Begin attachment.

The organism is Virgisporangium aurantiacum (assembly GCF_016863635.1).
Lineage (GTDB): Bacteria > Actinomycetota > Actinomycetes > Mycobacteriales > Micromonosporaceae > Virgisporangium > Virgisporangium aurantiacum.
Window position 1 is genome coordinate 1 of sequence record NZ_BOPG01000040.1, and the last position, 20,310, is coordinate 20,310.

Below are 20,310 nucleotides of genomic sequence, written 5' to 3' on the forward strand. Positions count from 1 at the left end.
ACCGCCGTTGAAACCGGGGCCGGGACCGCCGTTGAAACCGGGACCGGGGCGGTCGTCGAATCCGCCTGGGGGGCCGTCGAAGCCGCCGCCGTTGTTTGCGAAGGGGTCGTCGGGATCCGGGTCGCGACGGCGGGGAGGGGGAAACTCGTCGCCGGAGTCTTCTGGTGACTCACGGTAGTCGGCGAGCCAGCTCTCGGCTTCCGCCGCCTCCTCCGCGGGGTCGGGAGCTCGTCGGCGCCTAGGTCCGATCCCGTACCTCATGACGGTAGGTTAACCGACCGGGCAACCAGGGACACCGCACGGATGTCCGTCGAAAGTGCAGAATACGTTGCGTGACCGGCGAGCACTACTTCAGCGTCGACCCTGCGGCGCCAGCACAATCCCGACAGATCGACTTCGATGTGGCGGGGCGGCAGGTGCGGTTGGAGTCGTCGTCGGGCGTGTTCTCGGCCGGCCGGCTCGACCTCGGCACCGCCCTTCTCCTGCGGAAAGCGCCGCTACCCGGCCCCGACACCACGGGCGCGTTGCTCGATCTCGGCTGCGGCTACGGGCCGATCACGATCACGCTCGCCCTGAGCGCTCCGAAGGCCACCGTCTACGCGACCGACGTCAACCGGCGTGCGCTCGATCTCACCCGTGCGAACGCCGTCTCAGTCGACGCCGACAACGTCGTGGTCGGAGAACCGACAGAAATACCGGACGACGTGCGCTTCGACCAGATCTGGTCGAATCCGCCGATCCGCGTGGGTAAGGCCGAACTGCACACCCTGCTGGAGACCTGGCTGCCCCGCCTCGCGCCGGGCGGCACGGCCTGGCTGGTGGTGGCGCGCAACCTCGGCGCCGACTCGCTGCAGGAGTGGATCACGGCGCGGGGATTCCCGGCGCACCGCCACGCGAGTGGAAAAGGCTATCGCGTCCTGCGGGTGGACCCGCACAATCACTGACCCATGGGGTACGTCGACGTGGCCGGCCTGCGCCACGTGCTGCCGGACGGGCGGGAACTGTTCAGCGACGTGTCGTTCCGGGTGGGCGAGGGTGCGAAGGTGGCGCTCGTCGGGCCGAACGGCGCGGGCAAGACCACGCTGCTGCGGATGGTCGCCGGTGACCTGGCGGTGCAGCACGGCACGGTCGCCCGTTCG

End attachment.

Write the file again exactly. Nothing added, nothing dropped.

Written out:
The organism is Virgisporangium aurantiacum (assembly GCF_016863635.1).
Lineage (GTDB): Bacteria > Actinomycetota > Actinomycetes > Mycobacteriales > Micromonosporaceae > Virgisporangium > Virgisporangium aurantiacum.
Window position 1 is genome coordinate 1 of sequence record NZ_BOPG01000040.1, and the last position, 20,310, is coordinate 20,310.

Below are 20,310 nucleotides of genomic sequence, written 5' to 3' on the forward strand. Positions count from 1 at the left end.
ACCGCCGTTGAAACCGGGGCCGGGACCGCCGTTGAAACCGGGACCGGGGCGGTCGTCGAATCCGCCTGGGGGGCCGTCGAAGCCGCCGCCGTTGTTTGCGAAGGGGTCGTCGGGATCCGGGTCGCGACGGCGGGGAGGGGGAAACTCGTCGCCGGAGTCTTCTGGTGACTCACGGTAGTCGGCGAGCCAGCTCTCGGCTTCCGCCGCCTCCTCCGCGGGGTCGGGAGCTCGTCGGCGCCTAGGTCCGATCCCGTACCTCATGACGGTAGGTTAACCGACCGGGCAACCAGGGACACCGCACGGATGTCCGTCGAAAGTGCAGAATACGTTGCGTGACCGGCGAGCACTACTTCAGCGTCGACCCTGCGGCGCCAGCACAATCCCGACAGATCGACTTCGATGTGGCGGGGCGGCAGGTGCGGTTGGAGTCGTCGTCGGGCGTGTTCTCGGCCGGCCGGCTCGACCTCGGCACCGCCCTTCTCCTGCGGAAAGCGCCGCTACCCGGCCCCGACACCACGGGCGCGTTGCTCGATCTCGGCTGCGGCTACGGGCCGATCACGATCACGCTCGCCCTGAGCGCTCCGAAGGCCACCGTCTACGCGACCGACGTCAACCGGCGTGCGCTCGATCTCACCCGTGCGAACGCCGTCTCAGTCGACGCCGACAACGTCGTGGTCGGAGAACCGACAGAAATACCGGACGACGTGCGCTTCGACCAGATCTGGTCGAATCCGCCGATCCGCGTGGGTAAGGCCGAACTGCACACCCTGCTGGAGACCTGGCTGCCCCGCCTCGCGCCGGGCGGCACGGCCTGGCTGGTGGTGGCGCGCAACCTCGGCGCCGACTCGCTGCAGGAGTGGATCACGGCGCGGGGATTCCCGGCGCACCGCCACGCGAGTGGAAAAGGCTATCGCGTCCTGCGGGTGGACCCGCACAATCACTGACCCATGGGGTACGTCGACGTGGCCGGCCTGCGCCACGTGCTGCCGGACGGGCGGGAACTGTTCAGCGACGTGTCGTTCCGGGTGGGCGAGGGTGCGAAGGTGGCGCTCGTCGGGCCGAACGGCGCGGGCAAGACCACGCTGCTGCGGATGGTCGCCGGTGACCTGGCGGTGCAGCACGGCACGGTCGCCCGTTCG